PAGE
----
Fallon Upward

The new Late Night With Jimmy Fallon is a mutant multimedia experience.

Robert DeNiro and Jimmy Fallon on Late Night With Jimmy Fallon

David Letterman seemed crankier than usual Monday night on the Late Show (CBS). He resembled in his crankiness a sour Tom Daschle, the important difference between the two being their eyeglasses. (Whereas one’s are conservatively stylish, the other’s are suitable only for a Danish architect in midlife crisis.) Letterman, despite being but a mere 61, looked as drained as if he’d been working his gig for centuries.

His opening segment seemed wearier yet—almost entirely snowstorm jokes, two of them about the height, or lack thereof, of Michael Bloomberg, another one incoherent. (It was so cold out there that Amy Winehouse’s beehive tried to mate with Donald Trump’s combover?) As is his wont, Letterman punctuated this lame monologue with acknowledgments of its lameness, but these had no bite. Not even guest Katie Couric could perk up Dave. When she bubbled about the fun she has doing a Web-exclusive version of her newscast, he replied by grouching about Internet tie-ins. His only moments of pleasure came in preparing the audience for U2, which is booked for a five-night stand—a counterpunch in the first round of a new fight on the late shift.

If you are sufficiently mindful of television to have made it to this paragraph, then you know perfectly well that Conan O’Brien will soon take over The Tonight Show and that NBC has given the time slot he, and Letterman before him, inhabited to Late Night With Jimmy Fallon (weeknights at 12:35 a.m. ET). Though Fallon—famous from a tenure on Saturday Night Live, infamous for a film career that never achieved liftoff—launched the new show yesterday, he’s had something of a soft opening on the Internet, fooling around with video shorts on his Web site. In last Friday’s, executive producer Lorne Michaels aimed to quiet Fallon’s anxiety about the debut episode: “The worst that can happen is it’s very, very bad.” The way things turned out, it was no worse than rather bad, and Fallon, if he can quit squirming long enough, should take a modest bow.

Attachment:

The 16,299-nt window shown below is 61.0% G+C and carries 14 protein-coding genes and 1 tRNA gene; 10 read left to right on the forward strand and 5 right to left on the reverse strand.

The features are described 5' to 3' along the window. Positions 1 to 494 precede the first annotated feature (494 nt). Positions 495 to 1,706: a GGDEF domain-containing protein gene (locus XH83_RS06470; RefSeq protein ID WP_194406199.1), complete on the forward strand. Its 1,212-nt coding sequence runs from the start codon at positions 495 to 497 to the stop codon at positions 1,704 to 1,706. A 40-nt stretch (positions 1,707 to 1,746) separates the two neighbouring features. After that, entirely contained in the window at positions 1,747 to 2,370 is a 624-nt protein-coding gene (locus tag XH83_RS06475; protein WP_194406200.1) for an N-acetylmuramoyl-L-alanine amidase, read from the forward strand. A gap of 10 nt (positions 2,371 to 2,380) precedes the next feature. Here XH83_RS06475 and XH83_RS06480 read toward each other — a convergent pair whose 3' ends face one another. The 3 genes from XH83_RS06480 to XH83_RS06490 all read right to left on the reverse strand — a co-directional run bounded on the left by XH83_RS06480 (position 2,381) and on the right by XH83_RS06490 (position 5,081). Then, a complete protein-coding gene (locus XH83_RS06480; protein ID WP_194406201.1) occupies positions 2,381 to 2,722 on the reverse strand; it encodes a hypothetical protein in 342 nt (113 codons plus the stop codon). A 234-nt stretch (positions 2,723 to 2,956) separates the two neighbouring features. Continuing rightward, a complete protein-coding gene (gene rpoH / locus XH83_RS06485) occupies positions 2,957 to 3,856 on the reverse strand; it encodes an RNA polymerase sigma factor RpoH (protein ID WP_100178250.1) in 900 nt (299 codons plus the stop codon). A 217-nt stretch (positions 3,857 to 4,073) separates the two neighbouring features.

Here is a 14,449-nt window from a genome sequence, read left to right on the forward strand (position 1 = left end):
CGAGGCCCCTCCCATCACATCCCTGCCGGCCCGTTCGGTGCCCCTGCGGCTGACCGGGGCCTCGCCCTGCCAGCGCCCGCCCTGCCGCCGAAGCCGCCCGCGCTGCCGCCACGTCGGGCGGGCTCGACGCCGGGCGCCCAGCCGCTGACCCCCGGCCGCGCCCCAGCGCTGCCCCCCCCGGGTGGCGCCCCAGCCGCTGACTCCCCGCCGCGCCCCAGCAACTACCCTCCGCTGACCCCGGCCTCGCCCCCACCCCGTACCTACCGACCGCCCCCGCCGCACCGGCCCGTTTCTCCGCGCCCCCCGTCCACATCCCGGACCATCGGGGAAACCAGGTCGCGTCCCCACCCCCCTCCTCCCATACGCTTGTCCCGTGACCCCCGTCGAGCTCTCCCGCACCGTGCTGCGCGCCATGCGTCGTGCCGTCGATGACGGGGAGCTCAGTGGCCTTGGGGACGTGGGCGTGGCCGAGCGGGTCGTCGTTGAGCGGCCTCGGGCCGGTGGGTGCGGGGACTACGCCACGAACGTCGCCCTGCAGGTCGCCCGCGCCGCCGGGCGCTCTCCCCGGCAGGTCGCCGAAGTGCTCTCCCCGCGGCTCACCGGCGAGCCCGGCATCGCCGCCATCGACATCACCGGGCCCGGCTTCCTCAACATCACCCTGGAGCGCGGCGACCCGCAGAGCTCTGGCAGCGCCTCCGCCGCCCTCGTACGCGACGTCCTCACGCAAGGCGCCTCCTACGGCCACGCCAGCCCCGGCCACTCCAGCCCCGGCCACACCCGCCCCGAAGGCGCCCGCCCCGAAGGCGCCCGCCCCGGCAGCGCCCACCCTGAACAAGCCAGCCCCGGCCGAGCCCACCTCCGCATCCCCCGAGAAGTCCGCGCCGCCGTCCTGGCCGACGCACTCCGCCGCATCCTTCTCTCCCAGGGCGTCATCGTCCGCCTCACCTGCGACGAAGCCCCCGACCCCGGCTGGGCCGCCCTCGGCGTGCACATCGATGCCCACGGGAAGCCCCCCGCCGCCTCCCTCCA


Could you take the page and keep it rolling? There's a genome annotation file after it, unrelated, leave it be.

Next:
My, does he squirm. Fallon’s physical presentations of nervousness lent the show its only consistency. After taking the stage and receiving his vigorous applause Dick Cavettishly—”A smart man would leave now”—he wriggled and swayed and shifted his weight from one quaking leg to the other throughout the middling monologue. He settled down for a number called “Slow Jammin’ the News” where he and his house band, the Roots, gave the stimulus package the quiet-storm treatment: “Now bring me that little piece of legislation/ Put it on my docket.” Fallon delivered a faultless wink somewhere in there. Most at ease coasting on his pretty-boy charisma—which itself depends on his jumpy energy—he seems less a comedian than a charming goofball who sometimes manages to be funny. Fallon’s sexy/silly thing—a dialectic, if you want to go there—got projected onto a game-show bit identified as “Lick It for 10,” wherein he handed Hamiltons to audience members willing to run their wet tongues across, for instance, a lawnmower.

The first guest was Robert De Niro, playing “Robert De Niro” dutifully, doing nothing to dispel the feeling that his motive for appearing here was to repay Lorne a favor. The second guest was Justin Timberlake, whose best moment lay in reworking Michael McDonald’s “I Keep Forgettin’ (Every Time You’re Near)” to pay tribute to one of Fallon’s sponsors. The product hawked was Bud Light Lime, which I fear I will have to drink someday at a party when it’s the only thing left in the fridge. Musical guest Van Morrison was in a hopeful mood. Nothing caught fire.

Evidence suggests that Late Night With Jimmy Fallon is not a normal talk show—or even an abnormal talk show in the self-ironic tradition Letterman pioneered—but a mutant multimedia experience, part chatfest and part reality show. It is an R&D attempt to reinvent the format for the way we live now (as perceived by a network generally agreed to have no idea what it is doing but—anything’s possible—may even be on to something). This involves hyperactive interactivity and abundant oversharing. While some of the Web videos are strictly farcical, that on-camera pep talk of Michaels’ stands as a jarringly earnest affair highlighting Fallon’s vulnerability. Another—I can’t bear to know if this was a product placement—captures Fallon going in for laser-eye surgery; the dull first half discovers new levels of moving-image banality, the graphic second half outdoes Un Chien Andalou. When Fallon isn’t on Facebook, he’s snapping pictures like a tourist in his own life or Twittering like a sincere little schoolboy: “1st show done. I was a bit nervous. But overall really happy. Phew!”